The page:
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Thursday, June 28, 2012

John Roberts, Another Stealth Nominee

7/20/2005 

Ann Coulter

After pretending to consider various women and minorities for the Supreme Court these past few weeks, President Bush decided to disappoint all the groups he had just ginned up and nominate a white male. - -

So all we know about him for sure is that he can't dance and he probably doesn't know who Jay-Z is. Other than that, he is a blank slate. Tabula rasa. Big zippo. Nada. Oh, yeah...we also know he's argued cases before the Supreme Court. big deal. so has Larry Flynt's attorney. - -

But unfortunately, other than that that, we don’t know much about John Roberts. Stealth nominees have never turned out to be a pleasant surprise for conservatives. Never. Not ever. - -

Since the announcement, court-watchers have been like the old Kremlinologists from Soviet days looking for clues as to what kind of justice Roberts will be. Will he let us vote? - -

Does he live in a small, rough-hewn cabin in the woods of New Hampshire and avoid "women folk"?

Does he trust democracy? Or will he make all the important decisions for us and call them “constitutional rights.” - -

It means absolutely nothing that NARAL and Planned Parenthood attack him: They also attacked Sandra Day O’Connor, Anthony Kennedy and David Hackett Souter. - -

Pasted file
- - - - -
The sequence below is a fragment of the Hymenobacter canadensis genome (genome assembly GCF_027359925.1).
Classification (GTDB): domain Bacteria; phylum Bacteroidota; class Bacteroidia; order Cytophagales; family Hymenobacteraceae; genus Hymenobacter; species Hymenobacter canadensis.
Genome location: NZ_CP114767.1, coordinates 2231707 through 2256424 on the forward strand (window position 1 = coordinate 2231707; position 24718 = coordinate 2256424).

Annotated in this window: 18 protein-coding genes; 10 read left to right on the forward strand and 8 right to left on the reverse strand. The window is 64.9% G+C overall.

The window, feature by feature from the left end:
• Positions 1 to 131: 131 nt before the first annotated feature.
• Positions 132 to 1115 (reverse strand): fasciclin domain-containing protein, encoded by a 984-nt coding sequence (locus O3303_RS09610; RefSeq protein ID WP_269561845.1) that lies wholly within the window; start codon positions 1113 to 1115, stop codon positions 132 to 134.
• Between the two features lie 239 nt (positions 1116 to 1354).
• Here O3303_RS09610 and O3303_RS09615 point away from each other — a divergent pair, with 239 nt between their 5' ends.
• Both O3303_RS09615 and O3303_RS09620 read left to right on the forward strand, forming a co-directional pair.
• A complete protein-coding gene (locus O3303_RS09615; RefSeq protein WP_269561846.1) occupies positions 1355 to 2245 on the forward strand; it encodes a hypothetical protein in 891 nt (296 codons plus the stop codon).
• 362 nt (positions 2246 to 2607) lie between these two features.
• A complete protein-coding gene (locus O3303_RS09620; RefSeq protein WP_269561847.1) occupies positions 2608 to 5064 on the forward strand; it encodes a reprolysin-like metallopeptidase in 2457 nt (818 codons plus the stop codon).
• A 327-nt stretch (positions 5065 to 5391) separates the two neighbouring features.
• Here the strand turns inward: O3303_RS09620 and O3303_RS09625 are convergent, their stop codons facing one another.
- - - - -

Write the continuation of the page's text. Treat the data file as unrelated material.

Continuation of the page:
The only way a Supreme Court nominee could win the approval of NARAL and Planned Parenthood would be to actually perform an abortion during his confirmation hearing, live, on camera, and preferably a partial-birth one. - -

It means nothing that Roberts wrote briefs arguing for the repeal of Roe v. Wade when he worked for Republican administrations. He was arguing on behalf of his client, the United States of America. Roberts has specifically disassociated himself from those cases, dropping a footnote to a 1994 law review article that said: - -

“In the interest of full disclosure, the author would like to point out that as deputy solicitor general for a portion of the 1992-93 term, he was involved in many of the cases discussed below. In the interest of even fuller disclosure, he would also like to point out that his views as a commentator on those cases do not necessarily reflect his views as an advocate for his former client, the United States.” - -

This would have been the legal equivalent, after O.J.'s acquittal, of Johnnie Cochran’s saying: "Hey, I never said the guy was innocent. I was just doing my job." - -

And it makes no difference that conservatives in the White House are assuring us Roberts can be trusted. We got the exact same assurances from officials working for the last President Bush about David Hackett Souter. - -

I believe their exact words were, "Read our lips; Souter's a reliable conservative." - - From the theater of the absurd category, the Republican National Committee’s “talking points” on Roberts provide this little tidbit: - -

“In the 1995 case of Barry v. Little, Judge Roberts argued—free of charge—before the D.C. Court of Appeals on behalf of a class of the neediest welfare recipients, challenging a termination of benefits under the District’s Public Assistance Act of 1982.” - -

I'm glad to hear the man has a steady work record, but how did this make it to the top of his rà ©sumà ©? Bill Clinton goes around bragging that he passed welfare reform, which was, admittedly, the one public policy success of his entire administration (passed by the Republican Congress). But now apparently Republicans want to pretend to be the party of welfare queens! Soon the RNC will be boasting that Republicans want to raise your taxes and surrender in the war on terrorism, too. - -